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Monday, December 31, 2012

Les Miserables, the movie

I’m going to end the year with a movie review. I just have to. I haven’t been to a theater in such a long time (I think it was the last Harry Potter movie) and now the good films are just popping out all over.

Ever since I heard that they FINALLY decided to make a movie from the stage production of “Les Miserables” I’ve been on edge. It could go either way. They could do a great job, replicating the play in every way and maybe even improving it, or they could completely massacre it. I’m thrilled to report that they did the former.

To start here are a couple of other reviews you might want to check out. One is negative:

and one is a little more positive:

Now the first time I saw the stage production was in ’94 (I think). I was still mourning the loss of my grandfather and had never read Victor Hugo’s book. My mom and I attended together. I bawled my eyes out. It was like I was in shock afterward; I was unprepared for such an emotional story. I’ve seen it once or twice more on stage and each time I cried but never so painfully as that first time. So this time I took a pocketful of tissues prepared for the waterfall.

I’m not going to explain the story since you can get that over and over again all over the internet. Instead I’m just going to give you my impressions.

The movie starts with a bang. Well, I guess there was a quiet inkling of the Les Miz music for just a second or so then wham – it started. From the very first scene I was amazed. The scenery is incredible. Unlike one reviewer I appreciated the landscapes and cityscapes – that’s what makes a movie different from a stage play: you can do more.

As the movie progressed I came to realize that the producers also enhanced the stage version by using more references from the book (I have read the book a couple of times after I saw the play that first time).

I will say a few semi-negative things about it though. First, Russell Crowe? Really? (Someone wrote that Russell Crowe “forgot to act”) I heard that Ewan McGregor was up for that part. I know he would have done a much better job although he’s a little short to be playing next to Hugh Jackman. Also I could have done without the sex scenes (one with Anne Hathaway as a first-time prostitute and the other, well, involving Santa Claus). And if you think that the first half is a little rough, hang on. The second half of the movie is superb!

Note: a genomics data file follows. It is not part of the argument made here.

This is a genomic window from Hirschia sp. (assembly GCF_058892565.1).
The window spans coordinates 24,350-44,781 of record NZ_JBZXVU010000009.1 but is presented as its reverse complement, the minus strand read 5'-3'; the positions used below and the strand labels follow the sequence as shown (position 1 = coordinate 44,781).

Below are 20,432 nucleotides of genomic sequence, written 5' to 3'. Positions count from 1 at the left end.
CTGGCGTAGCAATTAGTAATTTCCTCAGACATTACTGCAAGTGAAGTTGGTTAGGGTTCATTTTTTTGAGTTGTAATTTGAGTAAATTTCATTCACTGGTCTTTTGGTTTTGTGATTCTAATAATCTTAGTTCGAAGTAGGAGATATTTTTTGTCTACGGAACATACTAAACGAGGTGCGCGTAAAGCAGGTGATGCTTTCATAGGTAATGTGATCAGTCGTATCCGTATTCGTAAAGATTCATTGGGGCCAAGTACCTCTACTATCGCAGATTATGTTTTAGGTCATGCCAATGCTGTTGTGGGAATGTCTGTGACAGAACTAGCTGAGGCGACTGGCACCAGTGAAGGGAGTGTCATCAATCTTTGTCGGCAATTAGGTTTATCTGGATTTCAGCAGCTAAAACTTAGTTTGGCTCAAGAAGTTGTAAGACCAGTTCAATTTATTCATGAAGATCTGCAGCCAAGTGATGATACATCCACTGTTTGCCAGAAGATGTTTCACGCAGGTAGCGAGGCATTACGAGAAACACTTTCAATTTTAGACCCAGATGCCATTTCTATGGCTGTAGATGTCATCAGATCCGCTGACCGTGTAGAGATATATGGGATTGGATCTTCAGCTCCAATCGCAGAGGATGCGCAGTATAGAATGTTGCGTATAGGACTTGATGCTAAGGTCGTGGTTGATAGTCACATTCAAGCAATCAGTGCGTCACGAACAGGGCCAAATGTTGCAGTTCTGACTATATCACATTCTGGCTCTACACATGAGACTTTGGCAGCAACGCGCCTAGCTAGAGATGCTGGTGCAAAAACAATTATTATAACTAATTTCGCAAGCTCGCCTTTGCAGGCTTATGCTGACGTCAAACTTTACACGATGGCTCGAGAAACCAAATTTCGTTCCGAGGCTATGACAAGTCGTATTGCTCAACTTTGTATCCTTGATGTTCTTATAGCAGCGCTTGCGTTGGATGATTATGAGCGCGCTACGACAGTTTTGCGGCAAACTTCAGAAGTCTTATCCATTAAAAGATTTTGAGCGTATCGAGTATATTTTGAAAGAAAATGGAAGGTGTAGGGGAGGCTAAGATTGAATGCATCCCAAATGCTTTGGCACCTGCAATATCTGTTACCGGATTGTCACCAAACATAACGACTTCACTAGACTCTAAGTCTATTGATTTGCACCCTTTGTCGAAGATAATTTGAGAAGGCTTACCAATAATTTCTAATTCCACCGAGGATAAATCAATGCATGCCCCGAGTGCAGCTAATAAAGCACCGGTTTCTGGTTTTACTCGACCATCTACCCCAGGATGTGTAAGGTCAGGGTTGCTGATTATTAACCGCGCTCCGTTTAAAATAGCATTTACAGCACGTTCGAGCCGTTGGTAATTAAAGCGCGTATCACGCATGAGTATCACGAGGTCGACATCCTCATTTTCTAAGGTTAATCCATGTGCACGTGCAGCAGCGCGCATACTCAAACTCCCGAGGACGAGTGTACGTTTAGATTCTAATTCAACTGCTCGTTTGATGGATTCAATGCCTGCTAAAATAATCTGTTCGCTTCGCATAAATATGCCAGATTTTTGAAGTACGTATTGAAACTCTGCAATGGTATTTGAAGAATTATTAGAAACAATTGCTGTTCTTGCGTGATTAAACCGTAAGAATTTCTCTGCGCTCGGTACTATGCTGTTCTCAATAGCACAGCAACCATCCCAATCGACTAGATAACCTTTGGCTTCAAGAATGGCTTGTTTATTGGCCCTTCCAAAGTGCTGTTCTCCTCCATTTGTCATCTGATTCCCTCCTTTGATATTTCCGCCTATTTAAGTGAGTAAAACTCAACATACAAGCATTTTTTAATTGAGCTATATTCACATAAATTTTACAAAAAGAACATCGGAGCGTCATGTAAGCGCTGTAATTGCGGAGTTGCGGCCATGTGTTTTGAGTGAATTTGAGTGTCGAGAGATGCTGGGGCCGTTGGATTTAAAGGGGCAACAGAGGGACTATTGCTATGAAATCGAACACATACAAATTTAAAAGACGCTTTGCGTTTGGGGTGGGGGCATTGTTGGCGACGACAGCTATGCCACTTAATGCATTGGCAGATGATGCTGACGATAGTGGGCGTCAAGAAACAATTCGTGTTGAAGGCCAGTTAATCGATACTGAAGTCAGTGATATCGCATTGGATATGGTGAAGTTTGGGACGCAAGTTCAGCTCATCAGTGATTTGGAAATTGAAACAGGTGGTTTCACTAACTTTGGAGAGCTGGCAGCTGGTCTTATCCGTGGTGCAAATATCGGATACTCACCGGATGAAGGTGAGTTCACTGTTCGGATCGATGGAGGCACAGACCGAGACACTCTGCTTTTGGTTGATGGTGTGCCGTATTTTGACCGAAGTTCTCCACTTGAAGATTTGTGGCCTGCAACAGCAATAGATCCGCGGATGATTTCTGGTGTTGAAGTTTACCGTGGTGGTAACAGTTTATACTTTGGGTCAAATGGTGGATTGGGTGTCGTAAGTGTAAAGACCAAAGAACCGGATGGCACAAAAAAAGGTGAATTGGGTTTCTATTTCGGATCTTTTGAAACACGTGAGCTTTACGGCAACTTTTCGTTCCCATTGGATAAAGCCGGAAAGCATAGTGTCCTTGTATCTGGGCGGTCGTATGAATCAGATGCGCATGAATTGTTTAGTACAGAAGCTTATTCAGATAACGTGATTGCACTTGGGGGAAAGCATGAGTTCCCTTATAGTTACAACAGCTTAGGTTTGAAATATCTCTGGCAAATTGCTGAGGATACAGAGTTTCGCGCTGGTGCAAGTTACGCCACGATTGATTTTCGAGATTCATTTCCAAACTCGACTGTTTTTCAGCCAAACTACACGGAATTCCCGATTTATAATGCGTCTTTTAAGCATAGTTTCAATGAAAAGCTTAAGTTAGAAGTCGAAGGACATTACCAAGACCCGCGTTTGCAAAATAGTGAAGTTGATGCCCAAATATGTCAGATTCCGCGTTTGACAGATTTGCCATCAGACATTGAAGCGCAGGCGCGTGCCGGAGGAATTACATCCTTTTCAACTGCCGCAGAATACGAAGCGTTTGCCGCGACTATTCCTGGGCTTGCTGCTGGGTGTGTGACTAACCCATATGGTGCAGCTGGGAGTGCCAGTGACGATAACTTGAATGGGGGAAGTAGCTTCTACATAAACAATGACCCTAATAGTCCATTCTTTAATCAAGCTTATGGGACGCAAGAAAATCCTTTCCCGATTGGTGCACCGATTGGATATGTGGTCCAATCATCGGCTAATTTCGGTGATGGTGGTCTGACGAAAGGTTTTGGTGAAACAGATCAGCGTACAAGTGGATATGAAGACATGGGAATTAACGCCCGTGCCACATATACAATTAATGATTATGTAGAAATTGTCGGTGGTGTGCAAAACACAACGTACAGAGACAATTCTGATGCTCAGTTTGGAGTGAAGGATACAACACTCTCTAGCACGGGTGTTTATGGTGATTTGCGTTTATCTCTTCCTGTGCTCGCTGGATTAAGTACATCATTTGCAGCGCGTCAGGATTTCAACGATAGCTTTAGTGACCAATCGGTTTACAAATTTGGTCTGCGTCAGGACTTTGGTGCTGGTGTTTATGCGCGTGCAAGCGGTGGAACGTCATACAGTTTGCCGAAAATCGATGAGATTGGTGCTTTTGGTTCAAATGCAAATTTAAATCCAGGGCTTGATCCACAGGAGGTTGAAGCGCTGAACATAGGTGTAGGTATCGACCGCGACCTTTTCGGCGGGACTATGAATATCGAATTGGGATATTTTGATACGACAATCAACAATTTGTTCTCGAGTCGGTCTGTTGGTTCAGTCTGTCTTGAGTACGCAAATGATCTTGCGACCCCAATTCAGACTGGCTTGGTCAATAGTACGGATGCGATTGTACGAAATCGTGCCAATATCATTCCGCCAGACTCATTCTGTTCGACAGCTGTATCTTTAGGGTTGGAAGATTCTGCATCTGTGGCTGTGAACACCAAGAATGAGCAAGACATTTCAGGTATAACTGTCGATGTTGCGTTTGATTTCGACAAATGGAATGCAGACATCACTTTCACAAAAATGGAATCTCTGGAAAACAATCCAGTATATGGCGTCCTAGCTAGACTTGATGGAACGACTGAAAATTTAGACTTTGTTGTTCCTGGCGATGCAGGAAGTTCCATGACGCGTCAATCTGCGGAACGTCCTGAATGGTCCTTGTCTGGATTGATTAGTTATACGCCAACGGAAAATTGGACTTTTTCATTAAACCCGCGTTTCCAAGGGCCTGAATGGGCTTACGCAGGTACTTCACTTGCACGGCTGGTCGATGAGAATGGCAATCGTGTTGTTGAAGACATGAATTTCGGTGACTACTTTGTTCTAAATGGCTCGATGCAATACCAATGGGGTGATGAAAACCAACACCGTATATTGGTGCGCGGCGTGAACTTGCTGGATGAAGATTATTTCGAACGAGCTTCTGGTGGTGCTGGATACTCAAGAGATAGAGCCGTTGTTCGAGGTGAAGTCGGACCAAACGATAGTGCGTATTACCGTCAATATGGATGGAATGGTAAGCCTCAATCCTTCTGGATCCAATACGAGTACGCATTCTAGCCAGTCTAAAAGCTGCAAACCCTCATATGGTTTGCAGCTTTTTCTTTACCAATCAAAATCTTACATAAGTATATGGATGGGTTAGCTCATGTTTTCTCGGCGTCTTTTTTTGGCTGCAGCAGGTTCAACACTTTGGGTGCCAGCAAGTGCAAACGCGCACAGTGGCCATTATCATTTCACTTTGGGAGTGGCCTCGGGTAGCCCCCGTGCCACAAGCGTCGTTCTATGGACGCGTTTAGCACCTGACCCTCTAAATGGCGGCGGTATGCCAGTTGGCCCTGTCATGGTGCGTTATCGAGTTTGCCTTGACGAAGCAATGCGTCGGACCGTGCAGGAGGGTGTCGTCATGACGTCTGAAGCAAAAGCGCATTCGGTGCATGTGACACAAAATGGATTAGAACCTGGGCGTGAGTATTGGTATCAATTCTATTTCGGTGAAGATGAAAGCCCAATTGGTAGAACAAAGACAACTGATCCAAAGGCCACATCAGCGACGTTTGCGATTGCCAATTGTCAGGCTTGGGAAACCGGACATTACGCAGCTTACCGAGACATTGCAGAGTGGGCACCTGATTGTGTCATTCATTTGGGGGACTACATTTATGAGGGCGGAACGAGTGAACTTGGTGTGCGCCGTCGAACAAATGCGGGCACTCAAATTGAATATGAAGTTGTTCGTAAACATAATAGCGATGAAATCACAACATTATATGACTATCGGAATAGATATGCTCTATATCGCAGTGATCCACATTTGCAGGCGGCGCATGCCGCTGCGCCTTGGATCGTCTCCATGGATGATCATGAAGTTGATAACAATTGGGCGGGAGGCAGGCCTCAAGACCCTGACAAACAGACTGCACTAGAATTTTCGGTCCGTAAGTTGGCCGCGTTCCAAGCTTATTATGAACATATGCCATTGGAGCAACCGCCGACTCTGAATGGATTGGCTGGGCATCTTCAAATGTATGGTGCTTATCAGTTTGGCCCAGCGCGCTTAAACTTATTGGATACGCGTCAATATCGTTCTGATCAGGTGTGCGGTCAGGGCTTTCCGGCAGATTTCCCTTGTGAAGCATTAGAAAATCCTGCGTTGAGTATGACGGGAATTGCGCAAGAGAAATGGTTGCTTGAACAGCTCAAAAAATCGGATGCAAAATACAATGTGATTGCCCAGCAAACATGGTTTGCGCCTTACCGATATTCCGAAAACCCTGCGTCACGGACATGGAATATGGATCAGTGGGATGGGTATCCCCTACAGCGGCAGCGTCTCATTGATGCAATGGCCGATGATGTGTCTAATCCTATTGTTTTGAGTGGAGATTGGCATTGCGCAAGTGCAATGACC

The younger actors gave the best performances. I am woefully unfamiliar with them myself but I understand that the actors portraying Cosette, Marius and Eponine are popular today (Amanda Seyfried, Eddie Redmayne, Samantha Barks respectively). They sang their hearts out and broke my heart. Aaron Tveit (Enjolras) fit my vision of that character perfectly. His version of  “Red and Black” nearly brought me to my feet.

The younger crew, Isabelle Allen as the child Cosette and Daniel Huttlestone as Gavroche, kind of balanced each other. Allen has a beautiful, sweet voice with the innocent look of an abused child. Huttlestone appears tough and streetwise as his character should but his voice is not strong enough for the part. His death scene though is enough to bring even the coldest person to tears.

Then there’s Colm Wilkinson, who plays the bishop in this version of Les Miz. What can you say about him? He has the most beautiful voice and a great presence. He was the original Jean Valjean, the one all others are measured by. His part here is very small and yet he makes it memorable.

Some of the well-established songs are cut short in this version unfortunately, and the words are changed in several instances. But perhaps the most jarring change is the rearrangement of scenes. Sometimes this juggling causes some problems with the storyline.

However, the addition of Lamarque’s funeral procession only enhances the spirit of this story. When the entire crowd joins in with the students singing “Do You Hear the People Sing” you can’t help but feel a victory is in the works. And I loved the way they handled the “One Day More” compilation. On the stage it is impossible to separate the actors so that they appear in different locations but in the movie that’s exactly what happens. We see them simultaneously anticipating the events to come in only one day. Thrilling.

But no one can mess with the finale, “Do You Hear the People Sing?” Though I’d been crying so hard up to that point that finale made me swell with pride. But then I thought, laughingly, what am I so proud of? I only sat here watching a movie. Funny, but that’s what you feel after seeing the pride of these people.